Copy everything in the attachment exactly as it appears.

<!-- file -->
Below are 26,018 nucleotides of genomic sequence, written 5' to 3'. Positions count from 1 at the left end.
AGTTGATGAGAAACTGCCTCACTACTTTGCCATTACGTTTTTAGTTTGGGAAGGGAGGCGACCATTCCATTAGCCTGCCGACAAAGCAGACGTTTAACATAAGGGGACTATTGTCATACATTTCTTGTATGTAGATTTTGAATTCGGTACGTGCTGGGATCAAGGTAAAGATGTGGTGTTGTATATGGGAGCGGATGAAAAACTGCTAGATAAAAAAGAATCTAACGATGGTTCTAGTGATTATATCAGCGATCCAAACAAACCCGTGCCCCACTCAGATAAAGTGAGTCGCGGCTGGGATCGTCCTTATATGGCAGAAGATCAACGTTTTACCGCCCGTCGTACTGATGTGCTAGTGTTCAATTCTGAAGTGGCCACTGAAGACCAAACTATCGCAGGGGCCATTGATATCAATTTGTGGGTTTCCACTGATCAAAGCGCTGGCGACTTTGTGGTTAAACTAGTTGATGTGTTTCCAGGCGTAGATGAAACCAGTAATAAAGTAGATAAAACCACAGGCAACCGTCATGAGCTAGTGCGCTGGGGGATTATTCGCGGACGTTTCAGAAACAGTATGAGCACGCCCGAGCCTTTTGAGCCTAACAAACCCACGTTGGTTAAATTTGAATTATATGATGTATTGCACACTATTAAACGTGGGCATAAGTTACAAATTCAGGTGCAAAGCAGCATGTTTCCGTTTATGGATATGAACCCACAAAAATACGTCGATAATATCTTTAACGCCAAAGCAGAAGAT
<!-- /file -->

Below are 26,018 nucleotides of genomic sequence, written 5' to 3'. Positions count from 1 at the left end.
AGTTGATGAGAAACTGCCTCACTACTTTGCCATTACGTTTTTAGTTTGGGAAGGGAGGCGACCATTCCATTAGCCTGCCGACAAAGCAGACGTTTAACATAAGGGGACTATTGTCATACATTTCTTGTATGTAGATTTTGAATTCGGTACGTGCTGGGATCAAGGTAAAGATGTGGTGTTGTATATGGGAGCGGATGAAAAACTGCTAGATAAAAAAGAATCTAACGATGGTTCTAGTGATTATATCAGCGATCCAAACAAACCCGTGCCCCACTCAGATAAAGTGAGTCGCGGCTGGGATCGTCCTTATATGGCAGAAGATCAACGTTTTACCGCCCGTCGTACTGATGTGCTAGTGTTCAATTCTGAAGTGGCCACTGAAGACCAAACTATCGCAGGGGCCATTGATATCAATTTGTGGGTTTCCACTGATCAAAGCGCTGGCGACTTTGTGGTTAAACTAGTTGATGTGTTTCCAGGCGTAGATGAAACCAGTAATAAAGTAGATAAAACCACAGGCAACCGTCATGAGCTAGTGCGCTGGGGGATTATTCGCGGACGTTTCAGAAACAGTATGAGCACGCCCGAGCCTTTTGAGCCTAACAAACCCACGTTGGTTAAATTTGAATTATATGATGTATTGCACACTATTAAACGTGGGCATAAGTTACAAATTCAGGTGCAAAGCAGCATGTTTCCGTTTATGGATATGAACCCACAAAAATACGTCGATAATATCTTTAACGCCAAAGCAGAAGAT